Aspiring special education teachers have likely heard that behavioral learning is used to educate children with autism spectrum disorder (ASD). Applied behavioral analysis (ABA) is a growing educational approach focused on increasing positive and socially acceptable behaviors. Typically developing children can learn playing and social skills without intervention. But, children with autism have mild to severe brain development delays that make social interaction much more difficult to learn. A new government survey found that one in every 45 children between ages 3 and 17 in the United States have been diagnosed with autism. There’s a strong need for early behavioral learning intervention to help autistic youth acquire the same life skills children usually learn “naturally.” ABA uses behavioral learning theory to create a structured environment where children diagnosed with ASD can bloom.
Behavioral Learning Strategies
Behavioral learning utilizes a variety of teaching techniques to inspire meaningful, positive changes in behavior for children with autism and other disabilities. Successful ABA interventions don’t follow a one-size-fits-all approach. Positive reinforcement is a major strategy in which a favorable reward is presented following an appropriate behavior. Studies have shown that immediate positive reinforcement strengthens behaviors and makes them more frequent. Modeling is another important strategy that involves demonstrating a target behavior and having the child imitate it. Peer training can be used to teach students without disabilities how to interact with children with autism. Story-based behavioral learning, where students write short descriptions of social situations and proper behaviors, is also popular.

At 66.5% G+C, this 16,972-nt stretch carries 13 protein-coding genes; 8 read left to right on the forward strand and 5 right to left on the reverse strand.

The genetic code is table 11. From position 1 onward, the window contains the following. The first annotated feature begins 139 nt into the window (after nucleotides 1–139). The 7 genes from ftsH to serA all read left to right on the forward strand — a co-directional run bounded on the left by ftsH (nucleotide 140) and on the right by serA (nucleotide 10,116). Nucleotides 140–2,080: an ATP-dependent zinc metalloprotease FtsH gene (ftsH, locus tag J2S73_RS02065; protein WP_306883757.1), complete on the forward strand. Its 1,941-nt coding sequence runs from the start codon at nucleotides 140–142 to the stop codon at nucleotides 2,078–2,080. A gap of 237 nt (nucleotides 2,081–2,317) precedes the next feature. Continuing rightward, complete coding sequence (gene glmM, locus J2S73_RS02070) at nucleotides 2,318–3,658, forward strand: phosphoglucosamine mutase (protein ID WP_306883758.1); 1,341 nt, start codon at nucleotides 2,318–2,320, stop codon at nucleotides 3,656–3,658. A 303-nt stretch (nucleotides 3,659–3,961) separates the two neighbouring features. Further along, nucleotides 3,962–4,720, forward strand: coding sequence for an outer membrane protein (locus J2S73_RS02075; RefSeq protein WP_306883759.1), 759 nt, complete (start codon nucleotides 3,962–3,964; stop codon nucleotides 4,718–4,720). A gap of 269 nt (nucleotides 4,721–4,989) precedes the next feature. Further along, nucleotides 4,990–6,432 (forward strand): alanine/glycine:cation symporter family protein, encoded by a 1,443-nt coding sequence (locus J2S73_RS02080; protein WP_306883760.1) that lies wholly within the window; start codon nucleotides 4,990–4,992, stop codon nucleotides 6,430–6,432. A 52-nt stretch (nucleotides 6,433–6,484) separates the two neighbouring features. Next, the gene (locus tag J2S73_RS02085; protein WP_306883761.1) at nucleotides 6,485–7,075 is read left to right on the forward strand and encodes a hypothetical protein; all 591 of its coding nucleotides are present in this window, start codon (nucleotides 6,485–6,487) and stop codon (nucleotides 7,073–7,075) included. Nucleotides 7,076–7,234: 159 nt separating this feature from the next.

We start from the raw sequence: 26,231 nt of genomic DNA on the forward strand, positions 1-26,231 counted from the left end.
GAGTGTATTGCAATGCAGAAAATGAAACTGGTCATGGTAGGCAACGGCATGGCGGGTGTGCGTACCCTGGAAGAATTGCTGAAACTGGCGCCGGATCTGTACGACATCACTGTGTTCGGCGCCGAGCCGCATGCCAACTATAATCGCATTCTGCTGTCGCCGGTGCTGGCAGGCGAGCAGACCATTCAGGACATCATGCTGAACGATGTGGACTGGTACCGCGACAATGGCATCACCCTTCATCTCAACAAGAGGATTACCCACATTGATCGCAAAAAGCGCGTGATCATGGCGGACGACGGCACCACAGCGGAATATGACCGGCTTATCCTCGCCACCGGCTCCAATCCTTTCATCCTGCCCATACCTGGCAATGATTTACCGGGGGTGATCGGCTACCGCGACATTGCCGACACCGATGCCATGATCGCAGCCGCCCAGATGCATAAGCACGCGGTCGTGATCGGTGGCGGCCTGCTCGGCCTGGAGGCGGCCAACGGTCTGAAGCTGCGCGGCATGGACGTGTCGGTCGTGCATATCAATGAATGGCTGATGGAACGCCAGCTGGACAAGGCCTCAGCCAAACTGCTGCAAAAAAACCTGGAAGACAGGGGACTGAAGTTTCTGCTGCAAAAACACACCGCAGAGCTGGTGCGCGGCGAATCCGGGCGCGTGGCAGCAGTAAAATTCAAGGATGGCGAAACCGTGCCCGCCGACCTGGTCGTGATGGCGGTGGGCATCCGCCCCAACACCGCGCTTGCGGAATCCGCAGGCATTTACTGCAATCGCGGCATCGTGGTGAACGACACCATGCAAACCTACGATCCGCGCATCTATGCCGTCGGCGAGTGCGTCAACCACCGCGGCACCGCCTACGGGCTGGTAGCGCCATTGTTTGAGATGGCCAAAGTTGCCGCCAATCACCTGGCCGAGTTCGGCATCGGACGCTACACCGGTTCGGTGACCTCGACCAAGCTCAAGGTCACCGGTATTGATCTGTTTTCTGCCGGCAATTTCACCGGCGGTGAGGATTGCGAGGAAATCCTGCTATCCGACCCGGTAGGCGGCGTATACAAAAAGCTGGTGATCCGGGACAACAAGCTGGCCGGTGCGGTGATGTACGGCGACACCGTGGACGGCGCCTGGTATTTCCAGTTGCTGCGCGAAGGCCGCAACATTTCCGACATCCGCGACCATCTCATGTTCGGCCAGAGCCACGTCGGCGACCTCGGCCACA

Benefits of Behavioral Learning for Autism
According to Autism Speaks, effective behavioral learning programs typically include at least 25 hours of treatment per week. Children with autism can benefit greatly from this intensive, ongoing intervention. Students are often able to develop skills that allow them to independently participate in general education classrooms. Behavior learning is linked to improved social language, better communication skills, and more peer interaction or social play. On the academic side, autistic children can develop greater focus, increased class participation, and enhanced motor development. Teachers are able to reduce challenging behaviors and replace them with more appropriate behaviors. Families benefit from learning effective strategies to facilitate their child’s new social skills too.
Qualifications to Provide Behavioral Learning
If you’re interested in treating children with autism using behavioral learning interventions, you’ll need to become board certified. First, start by earning an accredited bachelor’s degree in special education, psychology, counseling, or a related field. Gain experience working in the classroom environment with children with ASD. Forging ahead to graduate school is then required. Many universities now grant master’s programs in applied behavior analysis. Last but not least, you can apply for certification through the Behavior Analyst Certification Board (BACB). To sit for the exam, you must have at least 1,500 hours of supervised work experience through practica and internships. Electronic multiple-choice exams are delivered at testing centers nationwide.
Overall, behavioral learning is often conducted in public schools, private schools, intervention agencies, childcare centers, and independent practices to help children with autism. Although there’s no cure for ASD, behavior learning can be useful in correcting maladaptive behaviors associated with the disability. ABA intervention practices strongly focus on honing the social and communicative skills needed in academia and beyond. Receiving behavioral learning early in their diagnosis can significantly aid children with autism in leading full, productive lives later.